Health Care Is Not As Safe As It Could Be • 4% of hospitalized patients are harmed by care supposed to help – Deaths per year • Medical Errors: 98,000 – Post op infections and other preventable complications: 32,000/year • Motor Vehicle Accidents: 43,459 • Breast Cancer: 42,297 • AIDS: 16,000
Errors• Medications: nurse is last line of defense• Surgery: wrong site• Diagnostic accuracy: wrong treatment• Equipment failure: IV pump• Transfusion error: blood type, wrong patient• Laboratory: incorrect labeling• System failure: no independent double check• Environment: clean up spills• Security: child abduction
What is Quality Care? Safe• S• T Timely• E Efficient• E• E Equitable• P Effective Patient/Family Centered Care
Quality and Safety in Educating Nurses• Purpose is to prepare nurses with the competencies necessary to continuously improve the quality and safety of the health care systems in which they work• Competencies: – patient/family centered care, – collaboration and teamwork, – evidence based practice, – quality improvement, – safety – informatics
Team Work and Collaboration
Definition• Function effectively within the team to achieve quality patient care – Open communication – Mutual respect – Shared decision making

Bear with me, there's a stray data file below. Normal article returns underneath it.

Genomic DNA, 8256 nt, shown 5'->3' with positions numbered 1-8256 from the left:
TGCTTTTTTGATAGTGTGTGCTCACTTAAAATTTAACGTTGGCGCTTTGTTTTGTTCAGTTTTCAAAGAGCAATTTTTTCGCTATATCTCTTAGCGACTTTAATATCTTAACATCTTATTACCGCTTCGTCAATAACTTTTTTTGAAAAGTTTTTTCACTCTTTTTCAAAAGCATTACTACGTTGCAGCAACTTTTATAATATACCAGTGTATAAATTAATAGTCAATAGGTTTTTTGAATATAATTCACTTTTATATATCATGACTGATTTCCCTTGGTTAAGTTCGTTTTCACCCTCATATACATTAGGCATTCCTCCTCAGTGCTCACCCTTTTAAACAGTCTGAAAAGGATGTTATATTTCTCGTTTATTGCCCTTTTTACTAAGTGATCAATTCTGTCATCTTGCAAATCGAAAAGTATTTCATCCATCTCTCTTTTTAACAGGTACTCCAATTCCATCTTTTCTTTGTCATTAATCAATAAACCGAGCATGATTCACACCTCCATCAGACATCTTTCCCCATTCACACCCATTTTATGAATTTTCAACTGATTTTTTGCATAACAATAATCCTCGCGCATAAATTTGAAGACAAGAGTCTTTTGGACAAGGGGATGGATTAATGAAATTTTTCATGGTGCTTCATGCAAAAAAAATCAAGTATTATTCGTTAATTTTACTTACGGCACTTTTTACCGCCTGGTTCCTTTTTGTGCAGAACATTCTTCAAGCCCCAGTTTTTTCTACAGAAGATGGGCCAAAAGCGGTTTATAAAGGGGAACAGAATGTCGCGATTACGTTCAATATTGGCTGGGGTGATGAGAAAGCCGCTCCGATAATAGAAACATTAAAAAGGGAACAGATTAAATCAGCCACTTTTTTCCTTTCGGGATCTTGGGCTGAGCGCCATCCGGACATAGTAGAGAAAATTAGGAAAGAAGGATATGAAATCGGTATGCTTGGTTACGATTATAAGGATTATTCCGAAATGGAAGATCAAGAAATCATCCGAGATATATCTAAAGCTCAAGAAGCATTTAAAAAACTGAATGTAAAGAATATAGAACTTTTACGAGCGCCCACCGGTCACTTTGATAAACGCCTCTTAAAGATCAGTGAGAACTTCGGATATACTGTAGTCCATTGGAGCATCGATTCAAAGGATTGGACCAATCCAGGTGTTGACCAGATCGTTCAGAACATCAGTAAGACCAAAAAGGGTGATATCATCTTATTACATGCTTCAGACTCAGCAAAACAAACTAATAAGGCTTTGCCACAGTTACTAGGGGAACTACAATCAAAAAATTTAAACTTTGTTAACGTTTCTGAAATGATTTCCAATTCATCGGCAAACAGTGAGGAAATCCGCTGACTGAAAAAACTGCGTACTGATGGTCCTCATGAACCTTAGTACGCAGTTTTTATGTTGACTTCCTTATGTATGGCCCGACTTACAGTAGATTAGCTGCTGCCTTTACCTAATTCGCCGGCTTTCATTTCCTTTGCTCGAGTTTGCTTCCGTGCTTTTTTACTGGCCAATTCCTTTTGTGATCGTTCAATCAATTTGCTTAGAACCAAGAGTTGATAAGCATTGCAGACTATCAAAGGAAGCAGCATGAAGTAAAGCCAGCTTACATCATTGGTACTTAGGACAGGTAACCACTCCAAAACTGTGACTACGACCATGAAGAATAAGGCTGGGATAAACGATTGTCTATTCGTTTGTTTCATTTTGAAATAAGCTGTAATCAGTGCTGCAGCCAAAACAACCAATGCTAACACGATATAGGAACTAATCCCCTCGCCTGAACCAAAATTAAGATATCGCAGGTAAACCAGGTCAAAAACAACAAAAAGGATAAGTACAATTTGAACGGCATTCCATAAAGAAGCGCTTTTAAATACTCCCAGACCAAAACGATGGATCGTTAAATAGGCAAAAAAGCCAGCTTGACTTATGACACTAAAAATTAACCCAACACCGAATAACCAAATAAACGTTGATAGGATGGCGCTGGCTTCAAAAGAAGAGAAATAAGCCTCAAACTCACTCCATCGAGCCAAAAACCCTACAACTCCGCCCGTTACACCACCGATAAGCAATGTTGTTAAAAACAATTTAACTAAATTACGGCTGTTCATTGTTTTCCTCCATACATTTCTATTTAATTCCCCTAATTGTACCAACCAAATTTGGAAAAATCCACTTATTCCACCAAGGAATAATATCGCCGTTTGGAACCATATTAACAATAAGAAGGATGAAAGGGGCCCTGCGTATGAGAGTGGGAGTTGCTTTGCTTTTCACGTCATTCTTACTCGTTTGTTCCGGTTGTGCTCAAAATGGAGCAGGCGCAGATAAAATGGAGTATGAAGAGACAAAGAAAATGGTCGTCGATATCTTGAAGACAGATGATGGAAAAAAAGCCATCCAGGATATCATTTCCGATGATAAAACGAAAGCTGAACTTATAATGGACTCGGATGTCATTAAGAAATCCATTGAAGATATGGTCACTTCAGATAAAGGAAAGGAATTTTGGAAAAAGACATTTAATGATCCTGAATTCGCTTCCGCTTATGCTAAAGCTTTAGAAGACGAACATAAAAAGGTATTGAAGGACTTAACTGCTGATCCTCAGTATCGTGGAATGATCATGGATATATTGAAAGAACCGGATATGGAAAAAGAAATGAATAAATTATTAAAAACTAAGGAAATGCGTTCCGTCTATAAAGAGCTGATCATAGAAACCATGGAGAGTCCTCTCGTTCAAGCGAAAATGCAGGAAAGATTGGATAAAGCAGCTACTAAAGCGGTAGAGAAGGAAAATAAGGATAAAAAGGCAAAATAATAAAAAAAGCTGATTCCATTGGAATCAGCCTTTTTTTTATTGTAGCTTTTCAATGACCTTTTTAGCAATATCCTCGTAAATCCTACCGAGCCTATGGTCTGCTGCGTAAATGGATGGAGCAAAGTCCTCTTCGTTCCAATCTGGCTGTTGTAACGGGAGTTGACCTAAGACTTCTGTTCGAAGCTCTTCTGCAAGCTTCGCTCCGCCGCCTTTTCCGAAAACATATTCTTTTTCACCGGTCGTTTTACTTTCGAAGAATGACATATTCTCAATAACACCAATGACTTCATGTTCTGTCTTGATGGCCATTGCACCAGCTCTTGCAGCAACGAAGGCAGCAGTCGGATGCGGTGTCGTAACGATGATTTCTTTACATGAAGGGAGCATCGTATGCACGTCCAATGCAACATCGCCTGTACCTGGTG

Key Message• Safe, effective, satisfying patient care requires: – teamwork, – collaboration – communication• among all team members Patient and Family are Members of the Team!
Teamwork is:• A joint action by two or more people: – each person contributes • different skills • opinions – working with unity and efficiency • to achieve common goals.
Collaboration is….• Joint decision making among independent parties – involving joint ownership of decisions – collective responsibility for outcomes Working Across Professional Boundaries.
Cultural Barriers to Teamwork and Collaboration• Specialized languages• Face different societal expectations• Hold differing viewpoints and goals• Define success very differently• Represent different generations with differences about motivation, work ethic, learning styles, authority relationships, and communication patterns.